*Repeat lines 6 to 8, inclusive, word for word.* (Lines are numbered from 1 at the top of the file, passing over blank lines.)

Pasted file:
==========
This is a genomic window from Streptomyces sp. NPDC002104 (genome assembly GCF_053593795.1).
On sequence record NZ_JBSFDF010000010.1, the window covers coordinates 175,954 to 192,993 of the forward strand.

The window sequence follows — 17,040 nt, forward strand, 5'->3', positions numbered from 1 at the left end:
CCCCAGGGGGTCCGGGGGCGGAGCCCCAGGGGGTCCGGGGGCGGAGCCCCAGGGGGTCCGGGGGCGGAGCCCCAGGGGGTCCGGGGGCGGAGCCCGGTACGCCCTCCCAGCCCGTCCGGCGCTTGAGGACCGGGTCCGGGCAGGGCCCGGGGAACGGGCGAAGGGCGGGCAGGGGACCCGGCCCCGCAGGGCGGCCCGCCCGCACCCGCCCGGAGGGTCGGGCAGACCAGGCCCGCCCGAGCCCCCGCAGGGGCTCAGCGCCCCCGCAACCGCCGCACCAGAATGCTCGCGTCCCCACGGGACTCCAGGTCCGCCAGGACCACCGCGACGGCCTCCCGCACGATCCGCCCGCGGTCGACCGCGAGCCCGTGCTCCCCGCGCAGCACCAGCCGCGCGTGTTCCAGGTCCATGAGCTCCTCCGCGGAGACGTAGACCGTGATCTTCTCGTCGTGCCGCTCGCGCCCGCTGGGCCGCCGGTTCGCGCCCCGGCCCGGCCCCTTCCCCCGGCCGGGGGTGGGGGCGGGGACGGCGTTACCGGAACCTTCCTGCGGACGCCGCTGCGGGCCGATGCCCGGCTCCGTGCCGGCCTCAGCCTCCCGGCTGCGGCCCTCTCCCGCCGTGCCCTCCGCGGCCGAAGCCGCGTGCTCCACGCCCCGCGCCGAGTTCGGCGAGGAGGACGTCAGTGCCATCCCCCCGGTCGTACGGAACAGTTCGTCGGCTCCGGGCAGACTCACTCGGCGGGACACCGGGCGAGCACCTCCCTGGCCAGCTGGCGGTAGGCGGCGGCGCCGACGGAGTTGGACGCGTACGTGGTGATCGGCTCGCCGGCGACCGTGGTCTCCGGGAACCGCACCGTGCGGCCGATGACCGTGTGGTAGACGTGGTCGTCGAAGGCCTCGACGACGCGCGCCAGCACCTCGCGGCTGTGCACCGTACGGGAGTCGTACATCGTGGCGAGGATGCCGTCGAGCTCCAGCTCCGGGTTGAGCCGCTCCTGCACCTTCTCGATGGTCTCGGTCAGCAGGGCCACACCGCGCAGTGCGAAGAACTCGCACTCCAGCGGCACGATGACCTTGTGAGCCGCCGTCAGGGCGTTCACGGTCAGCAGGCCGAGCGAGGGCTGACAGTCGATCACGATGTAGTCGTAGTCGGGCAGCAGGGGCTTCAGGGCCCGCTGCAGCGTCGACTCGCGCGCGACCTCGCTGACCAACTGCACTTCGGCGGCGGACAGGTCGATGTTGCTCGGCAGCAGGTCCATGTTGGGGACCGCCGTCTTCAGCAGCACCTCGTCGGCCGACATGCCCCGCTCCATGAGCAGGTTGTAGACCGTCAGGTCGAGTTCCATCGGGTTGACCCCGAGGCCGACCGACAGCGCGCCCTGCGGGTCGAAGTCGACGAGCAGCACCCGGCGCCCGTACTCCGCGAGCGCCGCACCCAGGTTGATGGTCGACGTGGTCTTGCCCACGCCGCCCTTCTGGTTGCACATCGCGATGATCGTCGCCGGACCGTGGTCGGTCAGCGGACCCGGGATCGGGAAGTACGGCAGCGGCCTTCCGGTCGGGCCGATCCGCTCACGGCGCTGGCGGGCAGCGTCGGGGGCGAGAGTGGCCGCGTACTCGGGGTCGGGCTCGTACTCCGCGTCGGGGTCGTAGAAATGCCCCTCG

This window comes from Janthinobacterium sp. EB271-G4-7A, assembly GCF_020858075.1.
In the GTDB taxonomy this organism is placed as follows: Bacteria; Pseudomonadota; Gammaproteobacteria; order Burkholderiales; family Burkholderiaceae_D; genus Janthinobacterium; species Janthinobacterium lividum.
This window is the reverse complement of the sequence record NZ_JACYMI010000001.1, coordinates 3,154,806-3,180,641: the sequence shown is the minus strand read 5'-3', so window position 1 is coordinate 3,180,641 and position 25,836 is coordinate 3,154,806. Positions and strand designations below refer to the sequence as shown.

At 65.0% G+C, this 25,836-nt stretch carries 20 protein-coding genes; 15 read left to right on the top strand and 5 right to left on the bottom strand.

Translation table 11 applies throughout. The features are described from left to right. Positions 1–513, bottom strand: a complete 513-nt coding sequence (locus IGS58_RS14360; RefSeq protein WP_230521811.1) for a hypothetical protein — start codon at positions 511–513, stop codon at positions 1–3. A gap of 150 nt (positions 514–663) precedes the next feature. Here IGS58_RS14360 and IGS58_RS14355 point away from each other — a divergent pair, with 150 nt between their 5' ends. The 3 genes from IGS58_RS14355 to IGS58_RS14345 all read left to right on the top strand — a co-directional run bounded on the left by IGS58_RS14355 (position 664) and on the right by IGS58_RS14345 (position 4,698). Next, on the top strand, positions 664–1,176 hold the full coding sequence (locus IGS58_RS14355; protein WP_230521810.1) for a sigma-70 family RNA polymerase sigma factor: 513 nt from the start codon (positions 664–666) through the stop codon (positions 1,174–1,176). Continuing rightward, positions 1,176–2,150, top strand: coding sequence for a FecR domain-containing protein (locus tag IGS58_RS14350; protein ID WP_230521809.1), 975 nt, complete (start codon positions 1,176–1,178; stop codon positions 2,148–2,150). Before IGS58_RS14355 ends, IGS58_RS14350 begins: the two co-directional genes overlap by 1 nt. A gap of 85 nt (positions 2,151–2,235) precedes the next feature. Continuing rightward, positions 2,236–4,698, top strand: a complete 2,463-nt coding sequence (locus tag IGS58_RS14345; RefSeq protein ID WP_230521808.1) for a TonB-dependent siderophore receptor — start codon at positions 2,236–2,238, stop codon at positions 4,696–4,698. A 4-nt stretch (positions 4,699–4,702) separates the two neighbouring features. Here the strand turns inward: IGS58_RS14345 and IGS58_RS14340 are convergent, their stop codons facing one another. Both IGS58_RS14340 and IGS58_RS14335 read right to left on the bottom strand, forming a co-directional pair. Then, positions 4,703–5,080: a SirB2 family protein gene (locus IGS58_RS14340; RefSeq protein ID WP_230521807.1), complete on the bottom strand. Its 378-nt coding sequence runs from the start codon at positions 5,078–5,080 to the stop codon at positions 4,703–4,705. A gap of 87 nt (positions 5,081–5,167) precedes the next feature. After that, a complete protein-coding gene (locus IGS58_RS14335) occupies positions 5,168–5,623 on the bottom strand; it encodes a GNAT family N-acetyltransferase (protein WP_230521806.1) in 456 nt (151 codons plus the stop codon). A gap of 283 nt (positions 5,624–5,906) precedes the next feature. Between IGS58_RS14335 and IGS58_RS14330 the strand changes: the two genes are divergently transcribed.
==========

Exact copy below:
In the GTDB taxonomy this organism is placed as follows: Bacteria; Pseudomonadota; Gammaproteobacteria; order Burkholderiales; family Burkholderiaceae_D; genus Janthinobacterium; species Janthinobacterium lividum.
This window is the reverse complement of the sequence record NZ_JACYMI010000001.1, coordinates 3,154,806-3,180,641: the sequence shown is the minus strand read 5'-3', so window position 1 is coordinate 3,180,641 and position 25,836 is coordinate 3,154,806. Positions and strand designations below refer to the sequence as shown.

At 65.0% G+C, this 25,836-nt stretch carries 20 protein-coding genes; 15 read left to right on the top strand and 5 right to left on the bottom strand.